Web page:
ISO 639-3 (Part 3: Alpha-3 code)

The ISO 639-3 list covers individual languages from ISO 639-2, but includes also extinct, ancient, historic, and constructed languages (conlangs). This language code set recognizes the lesser-known languages. As a result, the alpha-3 codes largely overlap with ISO 639-2 codes.

ISO 639-3 is maintained by SIL International. According to SIL, language identifiers in ISO 639-3 were created with the use in computer systems in mind. The conclusion is that computer systems require a support for a large number of languages – the more, the better.

Additionally, currently in development are:

  • ISO/DIS 639-4: Codes for the representation of names of languages – Part 4: Implementation guidelines and general principles for language coding, general guidelines for use of ISO 639
  • ISO/DIS 639-5: Codes for the representation of names of languages – Part 5: Alpha-3 code for language families and groups – provide a 3 letter code for language families and groups (living and extinct)
  • ISO/CD 639-6: Codes for the representation of names of languages – Part 6: Alpha-4, Code for the comprehensive coverage of language variants.

Although the ISO language code sets cover almost all existing languages, not all languages appear in each ISO 639 part. Here is a comprehensive chart of which type of languages you can find in which ISO 639 set.

Guide to ISO Language Code sets
Guide to ISO Language Code sets

What are Macro Languages?

ISO 639-2 and ISO 639-3 use different criteria for dividing languages. While ISO 639-2 uses as a common denominator shared writing systems and literature, ISO 639-3 focuses on mutual ease of understanding and shared lexicon.

Macro Languages are essentially a mechanism that helps navigating language codes between ISO 639-1,  ISO 639-2 and ISO 639-3.

For example, Chinese is a macro language that includes many languages but which are not mutually easy to understand. Urdu and Hindi do not form a macro language. Consequently, even dialects of Hindi are fall under separate languages.

What are Collective languages?

Collection of languages is not the same as Macro Languages. In its essence, collective languages are language groups that do not satisfy the ISO criteria for a separate language code.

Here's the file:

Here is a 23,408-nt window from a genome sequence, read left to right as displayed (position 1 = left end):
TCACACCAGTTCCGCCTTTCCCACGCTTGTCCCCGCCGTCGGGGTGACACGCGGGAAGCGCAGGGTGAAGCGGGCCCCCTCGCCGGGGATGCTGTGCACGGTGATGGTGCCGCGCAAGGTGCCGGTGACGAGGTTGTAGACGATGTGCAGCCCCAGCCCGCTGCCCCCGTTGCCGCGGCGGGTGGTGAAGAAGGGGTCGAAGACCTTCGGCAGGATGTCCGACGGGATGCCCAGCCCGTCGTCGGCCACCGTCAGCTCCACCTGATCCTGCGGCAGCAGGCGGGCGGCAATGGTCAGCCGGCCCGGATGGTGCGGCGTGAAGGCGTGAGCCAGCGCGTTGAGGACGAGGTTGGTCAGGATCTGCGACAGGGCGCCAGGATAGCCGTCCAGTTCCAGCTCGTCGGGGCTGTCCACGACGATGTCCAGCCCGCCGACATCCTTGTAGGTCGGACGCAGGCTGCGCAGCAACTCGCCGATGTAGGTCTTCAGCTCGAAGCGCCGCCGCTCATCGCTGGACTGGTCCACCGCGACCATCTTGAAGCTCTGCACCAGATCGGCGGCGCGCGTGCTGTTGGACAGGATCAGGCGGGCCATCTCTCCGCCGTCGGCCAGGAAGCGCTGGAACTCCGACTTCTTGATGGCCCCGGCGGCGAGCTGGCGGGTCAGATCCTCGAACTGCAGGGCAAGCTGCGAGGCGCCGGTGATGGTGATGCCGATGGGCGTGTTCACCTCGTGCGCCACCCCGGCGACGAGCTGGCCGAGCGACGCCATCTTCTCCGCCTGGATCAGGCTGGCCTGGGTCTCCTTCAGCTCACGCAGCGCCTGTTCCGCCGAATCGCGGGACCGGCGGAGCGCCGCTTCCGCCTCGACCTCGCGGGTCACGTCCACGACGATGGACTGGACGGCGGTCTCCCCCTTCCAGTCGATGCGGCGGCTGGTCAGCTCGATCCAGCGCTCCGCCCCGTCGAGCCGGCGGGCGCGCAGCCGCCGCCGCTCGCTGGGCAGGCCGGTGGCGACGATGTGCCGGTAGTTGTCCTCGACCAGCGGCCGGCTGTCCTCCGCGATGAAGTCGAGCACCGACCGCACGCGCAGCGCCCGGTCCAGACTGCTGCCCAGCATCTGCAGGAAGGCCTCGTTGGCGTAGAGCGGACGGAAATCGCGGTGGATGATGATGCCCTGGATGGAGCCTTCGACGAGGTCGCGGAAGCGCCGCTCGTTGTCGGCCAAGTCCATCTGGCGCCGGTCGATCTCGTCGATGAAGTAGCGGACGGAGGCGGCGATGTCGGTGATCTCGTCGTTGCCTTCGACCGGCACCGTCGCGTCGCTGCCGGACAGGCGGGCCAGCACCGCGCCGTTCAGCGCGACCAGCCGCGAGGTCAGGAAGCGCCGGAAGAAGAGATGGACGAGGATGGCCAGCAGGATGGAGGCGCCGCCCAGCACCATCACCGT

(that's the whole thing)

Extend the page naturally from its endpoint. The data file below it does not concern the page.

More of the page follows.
These collections of languages are excluded from ISO 639-3 because they never refer to an individual language, and most collective languages are included in ISO 639-5.

Special codes

There are four special codes in ISO 639-2 and ISO 639-3 for cases where featured language codes are not applicable.

  • mis Miscellaneous, or uncoded language code, is the perfect tag for languages not currently available in the ISO standards.
  • mul Multiple languages code is useful in cases where data is available in more than one language.
  • und Undetermined code is perfect for cases where the language is unknown.
  • zxx No linguistic content/ not applicable code is great for data which is not actual language, for example onomatopoeia.

How to choose the right language code for your project?

Simplicity is often the key, but Macro Languages featured in ISO 639-1 aren’t always the right choice. Here are some things to take into account when choosing the right language code for localization:

  • Will you be able to reach your target audience with a macro language?
  • Is your audience’s language region-specific? Is there a language variant that exists in several different territories?
  • Does your localization project require different scripts for the same language?

Managing Language Codes at LingoHub

Managing language codes can be a daunting task, which is why we have Language Code Support for our LingoHubbers ready. You can check the full guidelines to make the most out of your localization choices in our blog post. Additionally, our comprehensive Language Designators List is regularly updated and easy to navigate.

If you have any doubts, feel free to contact our support team and they will help you make the right choice for your project.